Zaheer Khan

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Zaheer Khan
Zaheer in 2011
Personal information
Born (1978-10-08) 8 October 1978 (age 45)
Shrirampur, Maharashtra, India
NicknameZak, Zippy, Zakky[1]
Height5 ft 11 in (180 cm)[2]
BowlingLeft-Arm Fast Medium
Relationschildren: TBD, spouse: 1
International information
National side
Test debut (cap 231)10 November 2000 v Bangladesh
Last Test14 February 2014 v New Zealand
ODI debut (cap 133)3 October 2000 v Kenya
Last ODI4 August 2012 v Sri Lanka
ODI shirt no.34
T20I debut (cap 5)1 December 2006 v South Africa
Last T20I2 October 2012 v South Africa
Domestic team information
2008, 2011–2013Royal Challengers Bangalore
2009–2010, 2014Mumbai Indians
2015–2017Delhi Daredevils
Career statistics
Competition Test ODI FC LA
Matches 92 200 169 253
Runs scored 1,230 792 2,489 1047
Batting average 11.94 12.00 13.60 12.17
100s/50s 0/3 0/0 0/5 0/0
Top score 75 34* 75 43
Balls bowled 18,785 10,097 34,279 12,745
Wickets 311 282 672 357
Bowling average 32.95 29.44 27.97 29.07
5 wickets in innings 11 1 35 1
10 wickets in match 1 0 8 0
Best bowling 7/87 5/42 9/138 5/42
Catches/stumpings 19/– 43/– 46/– 57/–
Medal record
Men's Cricket
Representing  India
ICC Cricket World Cup
Winner 2011 India-Bangladesh-Sri Lanka
Runner-up 2003 South Africa-Zimbabwe-Kenya
ICC Champions Trophy
Winner 2002 Sri Lanka
Runner-up 2000 Kenya
ACC Asia Cup
Winner 2010 Sri Lanka
Runner-up 2004 Sri Lanka
Source: ESPNcricinfo, 25 December 2016

Zaheer Khan (born 8 October 1978) is an Indian former professional cricketer who played all forms of the game for the Indian national team from 2000 till 2014. He is a fast-medium left-arm bowler. He was the second-most successful Indian pace bowler in Test cricket, behind Kapil Dev. Zaheer Khan started his domestic career by playing for Baroda. In the early years of his career, Zaheer Khan was known for his hostile seam and pace bowling, especially fast inch-perfect yorkers.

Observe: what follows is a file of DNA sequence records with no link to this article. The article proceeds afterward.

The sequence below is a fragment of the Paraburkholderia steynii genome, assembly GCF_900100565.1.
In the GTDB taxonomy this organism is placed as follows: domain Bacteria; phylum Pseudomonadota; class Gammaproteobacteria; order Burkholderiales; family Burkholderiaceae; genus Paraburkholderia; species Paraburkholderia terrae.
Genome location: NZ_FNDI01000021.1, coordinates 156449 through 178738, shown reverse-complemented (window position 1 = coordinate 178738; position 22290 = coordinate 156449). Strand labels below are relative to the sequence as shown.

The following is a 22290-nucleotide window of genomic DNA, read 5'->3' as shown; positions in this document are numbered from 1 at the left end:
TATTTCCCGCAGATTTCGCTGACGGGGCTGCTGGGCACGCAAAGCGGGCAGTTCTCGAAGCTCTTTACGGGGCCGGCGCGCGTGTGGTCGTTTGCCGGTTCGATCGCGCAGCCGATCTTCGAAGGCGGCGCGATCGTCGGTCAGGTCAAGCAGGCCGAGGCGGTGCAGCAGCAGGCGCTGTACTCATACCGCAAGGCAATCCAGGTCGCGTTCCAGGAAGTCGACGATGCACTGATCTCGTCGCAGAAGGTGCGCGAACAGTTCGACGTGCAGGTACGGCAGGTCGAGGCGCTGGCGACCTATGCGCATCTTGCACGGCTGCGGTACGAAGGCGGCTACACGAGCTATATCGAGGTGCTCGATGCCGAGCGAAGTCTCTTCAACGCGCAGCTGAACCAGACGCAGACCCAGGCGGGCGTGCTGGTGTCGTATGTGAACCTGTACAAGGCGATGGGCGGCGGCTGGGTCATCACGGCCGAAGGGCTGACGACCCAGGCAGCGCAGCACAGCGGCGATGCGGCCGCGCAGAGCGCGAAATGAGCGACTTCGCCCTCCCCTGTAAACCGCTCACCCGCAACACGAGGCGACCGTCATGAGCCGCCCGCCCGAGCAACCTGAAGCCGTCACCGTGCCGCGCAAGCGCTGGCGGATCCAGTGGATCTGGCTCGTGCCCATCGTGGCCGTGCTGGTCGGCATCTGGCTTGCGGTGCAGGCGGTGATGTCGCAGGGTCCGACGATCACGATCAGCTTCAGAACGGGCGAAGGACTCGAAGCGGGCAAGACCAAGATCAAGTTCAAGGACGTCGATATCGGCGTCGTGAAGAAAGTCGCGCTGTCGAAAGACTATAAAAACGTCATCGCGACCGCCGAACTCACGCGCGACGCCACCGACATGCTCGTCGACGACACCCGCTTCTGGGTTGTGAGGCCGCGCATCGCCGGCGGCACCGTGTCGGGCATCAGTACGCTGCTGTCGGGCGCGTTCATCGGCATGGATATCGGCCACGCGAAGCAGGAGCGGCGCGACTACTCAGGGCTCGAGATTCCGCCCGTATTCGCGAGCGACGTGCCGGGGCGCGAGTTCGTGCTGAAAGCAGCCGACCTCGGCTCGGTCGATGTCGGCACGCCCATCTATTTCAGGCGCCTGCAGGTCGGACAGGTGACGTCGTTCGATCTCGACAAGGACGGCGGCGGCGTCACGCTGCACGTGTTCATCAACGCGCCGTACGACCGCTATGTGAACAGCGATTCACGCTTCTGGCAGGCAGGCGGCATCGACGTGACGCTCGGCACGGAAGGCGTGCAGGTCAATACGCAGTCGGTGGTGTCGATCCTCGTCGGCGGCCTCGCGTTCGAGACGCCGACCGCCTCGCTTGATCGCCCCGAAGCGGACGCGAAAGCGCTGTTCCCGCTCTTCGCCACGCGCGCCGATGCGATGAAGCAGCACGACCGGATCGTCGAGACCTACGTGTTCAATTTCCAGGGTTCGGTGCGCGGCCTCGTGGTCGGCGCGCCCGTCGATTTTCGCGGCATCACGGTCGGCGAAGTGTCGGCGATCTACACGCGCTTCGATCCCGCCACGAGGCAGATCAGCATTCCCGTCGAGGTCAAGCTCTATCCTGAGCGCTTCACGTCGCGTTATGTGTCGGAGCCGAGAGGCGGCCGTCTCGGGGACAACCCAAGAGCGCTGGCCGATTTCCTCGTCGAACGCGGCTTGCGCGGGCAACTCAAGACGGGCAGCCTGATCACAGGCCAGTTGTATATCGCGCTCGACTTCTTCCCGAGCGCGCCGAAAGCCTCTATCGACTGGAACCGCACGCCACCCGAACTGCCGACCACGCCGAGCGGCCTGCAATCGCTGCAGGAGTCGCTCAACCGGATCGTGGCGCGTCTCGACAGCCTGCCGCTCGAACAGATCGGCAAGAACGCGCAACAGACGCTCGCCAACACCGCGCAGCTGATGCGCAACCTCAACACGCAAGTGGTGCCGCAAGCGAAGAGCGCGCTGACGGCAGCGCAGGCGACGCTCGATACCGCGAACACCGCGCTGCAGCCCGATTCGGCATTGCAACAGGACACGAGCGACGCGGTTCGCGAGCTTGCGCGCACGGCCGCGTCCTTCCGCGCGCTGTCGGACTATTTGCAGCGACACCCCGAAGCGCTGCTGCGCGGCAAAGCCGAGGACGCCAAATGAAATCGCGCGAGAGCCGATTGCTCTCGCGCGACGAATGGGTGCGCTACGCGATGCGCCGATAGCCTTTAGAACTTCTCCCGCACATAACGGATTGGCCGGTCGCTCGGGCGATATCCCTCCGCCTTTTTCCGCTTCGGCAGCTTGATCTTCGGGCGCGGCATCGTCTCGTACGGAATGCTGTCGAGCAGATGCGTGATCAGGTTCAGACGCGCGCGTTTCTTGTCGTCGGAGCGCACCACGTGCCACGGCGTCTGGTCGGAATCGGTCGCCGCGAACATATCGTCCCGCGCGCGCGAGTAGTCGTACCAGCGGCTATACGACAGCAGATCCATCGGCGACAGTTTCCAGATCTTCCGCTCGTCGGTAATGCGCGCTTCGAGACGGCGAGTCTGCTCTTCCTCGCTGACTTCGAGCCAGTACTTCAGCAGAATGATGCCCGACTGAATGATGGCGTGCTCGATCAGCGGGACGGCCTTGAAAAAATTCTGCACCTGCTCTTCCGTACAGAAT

With India, he was a member of the team that was one of the joint-winners of the 2002 ICC Champions Trophy, and one of the key members of the 2011 World Cup winning team, leading the pace attack with 21 wickets in just 9 games. In 2011 he was conferred with the Arjuna Award, India's second highest sporting award by the President of India. Zaheer Khan's career is also noted for recurring injuries, which often interrupted his progress at the international level. That is also the reason Zaheer khan has set up ProSport Fitness & Services, a special rehab & training center in association with Adrian Le Roux and Andrew Leipus. In 2020, the Government of India honoured him with the Padma Shri.